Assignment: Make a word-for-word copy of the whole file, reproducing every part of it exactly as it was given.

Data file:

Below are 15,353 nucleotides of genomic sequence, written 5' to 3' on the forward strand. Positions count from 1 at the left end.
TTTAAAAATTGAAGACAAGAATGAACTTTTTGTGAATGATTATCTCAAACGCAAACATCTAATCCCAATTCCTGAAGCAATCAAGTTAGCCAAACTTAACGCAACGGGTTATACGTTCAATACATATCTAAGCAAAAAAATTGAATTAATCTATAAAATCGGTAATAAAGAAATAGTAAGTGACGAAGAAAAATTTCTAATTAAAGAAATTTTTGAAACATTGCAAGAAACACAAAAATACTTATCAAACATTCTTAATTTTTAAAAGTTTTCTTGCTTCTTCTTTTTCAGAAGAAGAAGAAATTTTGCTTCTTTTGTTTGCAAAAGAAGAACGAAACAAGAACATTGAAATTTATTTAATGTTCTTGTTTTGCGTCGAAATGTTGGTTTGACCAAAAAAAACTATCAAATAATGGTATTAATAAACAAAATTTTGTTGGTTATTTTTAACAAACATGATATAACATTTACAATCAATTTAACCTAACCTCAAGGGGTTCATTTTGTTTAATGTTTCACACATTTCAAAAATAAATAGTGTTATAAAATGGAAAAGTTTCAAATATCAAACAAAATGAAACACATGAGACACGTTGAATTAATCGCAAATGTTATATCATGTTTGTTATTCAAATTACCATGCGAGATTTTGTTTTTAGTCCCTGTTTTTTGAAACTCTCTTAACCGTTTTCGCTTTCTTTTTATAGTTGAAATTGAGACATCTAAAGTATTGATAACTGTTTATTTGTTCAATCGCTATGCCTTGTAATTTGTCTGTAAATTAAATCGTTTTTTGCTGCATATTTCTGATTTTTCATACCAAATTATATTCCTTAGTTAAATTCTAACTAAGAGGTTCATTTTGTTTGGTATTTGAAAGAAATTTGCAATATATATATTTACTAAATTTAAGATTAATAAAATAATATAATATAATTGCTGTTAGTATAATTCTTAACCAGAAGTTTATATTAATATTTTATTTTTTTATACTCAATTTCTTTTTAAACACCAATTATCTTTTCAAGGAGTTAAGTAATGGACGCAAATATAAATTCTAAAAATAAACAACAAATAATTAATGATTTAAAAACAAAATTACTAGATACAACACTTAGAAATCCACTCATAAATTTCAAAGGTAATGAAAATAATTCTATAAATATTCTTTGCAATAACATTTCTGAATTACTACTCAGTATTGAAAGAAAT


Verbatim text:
Below are 15,353 nucleotides of genomic sequence, written 5' to 3' on the forward strand. Positions count from 1 at the left end.
TTTAAAAATTGAAGACAAGAATGAACTTTTTGTGAATGATTATCTCAAACGCAAACATCTAATCCCAATTCCTGAAGCAATCAAGTTAGCCAAACTTAACGCAACGGGTTATACGTTCAATACATATCTAAGCAAAAAAATTGAATTAATCTATAAAATCGGTAATAAAGAAATAGTAAGTGACGAAGAAAAATTTCTAATTAAAGAAATTTTTGAAACATTGCAAGAAACACAAAAATACTTATCAAACATTCTTAATTTTTAAAAGTTTTCTTGCTTCTTCTTTTTCAGAAGAAGAAGAAATTTTGCTTCTTTTGTTTGCAAAAGAAGAACGAAACAAGAACATTGAAATTTATTTAATGTTCTTGTTTTGCGTCGAAATGTTGGTTTGACCAAAAAAAACTATCAAATAATGGTATTAATAAACAAAATTTTGTTGGTTATTTTTAACAAACATGATATAACATTTACAATCAATTTAACCTAACCTCAAGGGGTTCATTTTGTTTAATGTTTCACACATTTCAAAAATAAATAGTGTTATAAAATGGAAAAGTTTCAAATATCAAACAAAATGAAACACATGAGACACGTTGAATTAATCGCAAATGTTATATCATGTTTGTTATTCAAATTACCATGCGAGATTTTGTTTTTAGTCCCTGTTTTTTGAAACTCTCTTAACCGTTTTCGCTTTCTTTTTATAGTTGAAATTGAGACATCTAAAGTATTGATAACTGTTTATTTGTTCAATCGCTATGCCTTGTAATTTGTCTGTAAATTAAATCGTTTTTTGCTGCATATTTCTGATTTTTCATACCAAATTATATTCCTTAGTTAAATTCTAACTAAGAGGTTCATTTTGTTTGGTATTTGAAAGAAATTTGCAATATATATATTTACTAAATTTAAGATTAATAAAATAATATAATATAATTGCTGTTAGTATAATTCTTAACCAGAAGTTTATATTAATATTTTATTTTTTTATACTCAATTTCTTTTTAAACACCAATTATCTTTTCAAGGAGTTAAGTAATGGACGCAAATATAAATTCTAAAAATAAACAACAAATAATTAATGATTTAAAAACAAAATTACTAGATACAACACTTAGAAATCCACTCATAAATTTCAAAGGTAATGAAAATAATTCTATAAATATTCTTTGCAATAACATTTCTGAATTACTACTCAGTATTGAAAGAAAT